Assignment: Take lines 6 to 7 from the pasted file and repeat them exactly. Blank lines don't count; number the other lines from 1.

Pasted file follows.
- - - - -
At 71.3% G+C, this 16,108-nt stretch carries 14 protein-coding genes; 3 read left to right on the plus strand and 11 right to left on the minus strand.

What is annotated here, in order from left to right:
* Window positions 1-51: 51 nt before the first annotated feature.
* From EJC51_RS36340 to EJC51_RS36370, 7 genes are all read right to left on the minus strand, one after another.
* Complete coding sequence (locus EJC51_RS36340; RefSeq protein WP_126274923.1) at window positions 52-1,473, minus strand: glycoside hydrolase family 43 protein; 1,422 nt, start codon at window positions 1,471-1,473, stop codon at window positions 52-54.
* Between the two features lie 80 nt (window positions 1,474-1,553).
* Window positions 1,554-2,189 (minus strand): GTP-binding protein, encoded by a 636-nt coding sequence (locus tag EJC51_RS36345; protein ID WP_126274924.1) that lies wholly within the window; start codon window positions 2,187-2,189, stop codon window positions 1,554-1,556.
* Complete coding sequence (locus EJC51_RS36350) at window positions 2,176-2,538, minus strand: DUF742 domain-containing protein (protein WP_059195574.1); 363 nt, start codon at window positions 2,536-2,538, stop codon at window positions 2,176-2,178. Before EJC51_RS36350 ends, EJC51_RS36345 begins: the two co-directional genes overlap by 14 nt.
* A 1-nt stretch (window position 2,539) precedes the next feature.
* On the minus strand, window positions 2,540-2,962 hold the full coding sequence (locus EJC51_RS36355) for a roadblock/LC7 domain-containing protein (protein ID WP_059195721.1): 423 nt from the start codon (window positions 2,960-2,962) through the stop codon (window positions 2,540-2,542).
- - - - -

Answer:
* Between the two features lie 80 nt (window positions 1,474-1,553).
* Window positions 1,554-2,189 (minus strand): GTP-binding protein, encoded by a 636-nt coding sequence (locus tag EJC51_RS36345; protein ID WP_126274924.1) that lies wholly within the window; start codon window positions 2,187-2,189, stop codon window positions 1,554-1,556.